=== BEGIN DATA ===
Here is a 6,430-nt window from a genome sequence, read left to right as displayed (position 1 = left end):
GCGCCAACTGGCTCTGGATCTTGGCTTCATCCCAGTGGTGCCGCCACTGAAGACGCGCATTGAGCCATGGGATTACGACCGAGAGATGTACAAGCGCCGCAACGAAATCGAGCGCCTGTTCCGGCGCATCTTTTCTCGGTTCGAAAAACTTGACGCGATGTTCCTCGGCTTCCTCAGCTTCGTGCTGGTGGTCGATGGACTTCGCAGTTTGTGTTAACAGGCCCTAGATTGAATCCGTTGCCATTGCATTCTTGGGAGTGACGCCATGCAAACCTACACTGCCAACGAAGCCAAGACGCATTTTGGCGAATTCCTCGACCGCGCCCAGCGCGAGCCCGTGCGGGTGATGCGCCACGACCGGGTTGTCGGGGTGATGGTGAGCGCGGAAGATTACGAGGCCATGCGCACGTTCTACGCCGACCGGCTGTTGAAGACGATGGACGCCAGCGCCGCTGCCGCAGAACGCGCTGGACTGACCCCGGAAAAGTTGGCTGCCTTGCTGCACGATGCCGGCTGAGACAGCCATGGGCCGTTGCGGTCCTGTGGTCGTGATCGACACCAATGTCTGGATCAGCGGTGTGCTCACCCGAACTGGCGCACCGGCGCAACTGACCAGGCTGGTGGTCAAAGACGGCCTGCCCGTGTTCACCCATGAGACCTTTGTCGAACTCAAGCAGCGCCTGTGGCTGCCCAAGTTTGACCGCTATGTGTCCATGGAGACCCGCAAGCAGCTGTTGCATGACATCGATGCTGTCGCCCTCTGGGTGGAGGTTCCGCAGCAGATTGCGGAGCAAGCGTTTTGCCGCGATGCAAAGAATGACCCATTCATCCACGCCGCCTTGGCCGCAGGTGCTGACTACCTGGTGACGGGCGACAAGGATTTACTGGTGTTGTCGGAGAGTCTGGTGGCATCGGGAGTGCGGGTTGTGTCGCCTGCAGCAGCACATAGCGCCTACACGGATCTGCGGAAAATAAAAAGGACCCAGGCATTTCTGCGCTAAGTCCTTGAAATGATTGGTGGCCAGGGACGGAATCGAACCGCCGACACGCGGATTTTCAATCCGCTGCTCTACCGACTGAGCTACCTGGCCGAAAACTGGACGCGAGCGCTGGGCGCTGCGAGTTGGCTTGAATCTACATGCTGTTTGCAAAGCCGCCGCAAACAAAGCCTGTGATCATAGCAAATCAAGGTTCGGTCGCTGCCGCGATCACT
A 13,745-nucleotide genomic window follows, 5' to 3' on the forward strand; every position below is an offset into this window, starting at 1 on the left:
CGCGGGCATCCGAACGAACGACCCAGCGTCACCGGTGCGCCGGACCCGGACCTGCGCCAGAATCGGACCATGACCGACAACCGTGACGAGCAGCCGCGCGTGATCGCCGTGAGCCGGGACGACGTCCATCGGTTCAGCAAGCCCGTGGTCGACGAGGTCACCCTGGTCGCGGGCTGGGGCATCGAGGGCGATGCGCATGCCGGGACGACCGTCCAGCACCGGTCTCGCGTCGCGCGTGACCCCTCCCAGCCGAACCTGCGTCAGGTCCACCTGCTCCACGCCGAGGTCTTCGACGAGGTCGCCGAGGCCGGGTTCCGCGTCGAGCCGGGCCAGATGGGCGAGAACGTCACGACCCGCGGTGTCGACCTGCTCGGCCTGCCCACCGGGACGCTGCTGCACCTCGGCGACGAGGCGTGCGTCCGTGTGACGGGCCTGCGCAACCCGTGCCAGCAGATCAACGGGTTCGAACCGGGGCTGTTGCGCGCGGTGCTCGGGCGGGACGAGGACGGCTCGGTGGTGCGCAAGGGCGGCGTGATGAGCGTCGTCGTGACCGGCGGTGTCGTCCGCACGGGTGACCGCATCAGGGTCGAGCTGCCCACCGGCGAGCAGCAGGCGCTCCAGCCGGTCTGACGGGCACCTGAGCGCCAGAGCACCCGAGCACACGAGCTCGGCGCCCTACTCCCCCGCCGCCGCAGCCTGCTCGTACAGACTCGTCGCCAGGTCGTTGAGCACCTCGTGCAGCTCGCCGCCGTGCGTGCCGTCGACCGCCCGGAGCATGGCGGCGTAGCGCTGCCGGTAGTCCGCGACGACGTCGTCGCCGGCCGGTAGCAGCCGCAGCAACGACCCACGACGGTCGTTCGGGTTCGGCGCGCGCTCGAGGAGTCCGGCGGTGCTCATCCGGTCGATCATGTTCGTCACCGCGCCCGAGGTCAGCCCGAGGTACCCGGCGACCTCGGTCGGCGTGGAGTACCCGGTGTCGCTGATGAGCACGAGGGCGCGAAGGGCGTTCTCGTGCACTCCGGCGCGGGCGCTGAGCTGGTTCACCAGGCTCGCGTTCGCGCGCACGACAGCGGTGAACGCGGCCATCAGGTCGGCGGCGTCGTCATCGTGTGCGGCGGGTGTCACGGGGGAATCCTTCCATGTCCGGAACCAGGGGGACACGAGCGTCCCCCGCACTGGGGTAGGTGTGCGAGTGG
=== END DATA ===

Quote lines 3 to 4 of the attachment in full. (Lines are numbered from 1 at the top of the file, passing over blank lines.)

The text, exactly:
A 13,745-nucleotide genomic window follows, 5' to 3' on the forward strand; every position below is an offset into this window, starting at 1 on the left:
CGCGGGCATCCGAACGAACGACCCAGCGTCACCGGTGCGCCGGACCCGGACCTGCGCCAGAATCGGACCATGACCGACAACCGTGACGAGCAGCCGCGCGTGATCGCCGTGAGCCGGGACGACGTCCATCGGTTCAGCAAGCCCGTGGTCGACGAGGTCACCCTGGTCGCGGGCTGGGGCATCGAGGGCGATGCGCATGCCGGGACGACCGTCCAGCACCGGTCTCGCGTCGCGCGTGACCCCTCCCAGCCGAACCTGCGTCAGGTCCACCTGCTCCACGCCGAGGTCTTCGACGAGGTCGCCGAGGCCGGGTTCCGCGTCGAGCCGGGCCAGATGGGCGAGAACGTCACGACCCGCGGTGTCGACCTGCTCGGCCTGCCCACCGGGACGCTGCTGCACCTCGGCGACGAGGCGTGCGTCCGTGTGACGGGCCTGCGCAACCCGTGCCAGCAGATCAACGGGTTCGAACCGGGGCTGTTGCGCGCGGTGCTCGGGCGGGACGAGGACGGCTCGGTGGTGCGCAAGGGCGGCGTGATGAGCGTCGTCGTGACCGGCGGTGTCGTCCGCACGGGTGACCGCATCAGGGTCGAGCTGCCCACCGGCGAGCAGCAGGCGCTCCAGCCGGTCTGACGGGCACCTGAGCGCCAGAGCACCCGAGCACACGAGCTCGGCGCCCTACTCCCCCGCCGCCGCAGCCTGCTCGTACAGACTCGTCGCCAGGTCGTTGAGCACCTCGTGCAGCTCGCCGCCGTGCGTGCCGTCGACCGCCCGGAGCATGGCGGCGTAGCGCTGCCGGTAGTCCGCGACGACGTCGTCGCCGGCCGGTAGCAGCCGCAGCAACGACCCACGACGGTCGTTCGGGTTCGGCGCGCGCTCGAGGAGTCCGGCGGTGCTCATCCGGTCGATCATGTTCGTCACCGCGCCCGAGGTCAGCCCGAGGTACCCGGCGACCTCGGTCGGCGTGGAGTACCCGGTGTCGCTGATGAGCACGAGGGCGCGAAGGGCGTTCTCGTGCACTCCGGCGCGGGCGCTGAGCTGGTTCACCAGGCTCGCGTTCGCGCGCACGACAGCGGTGAACGCGGCCATCAGGTCGGCGGCGTCGTCATCGTGTGCGGCGGGTGTCACGGGGGAATCCTTCCATGTCCGGAACCAGGGGGACACGAGCGTCCCCCGCACTGGGGTAGGTGTGCGAGTGG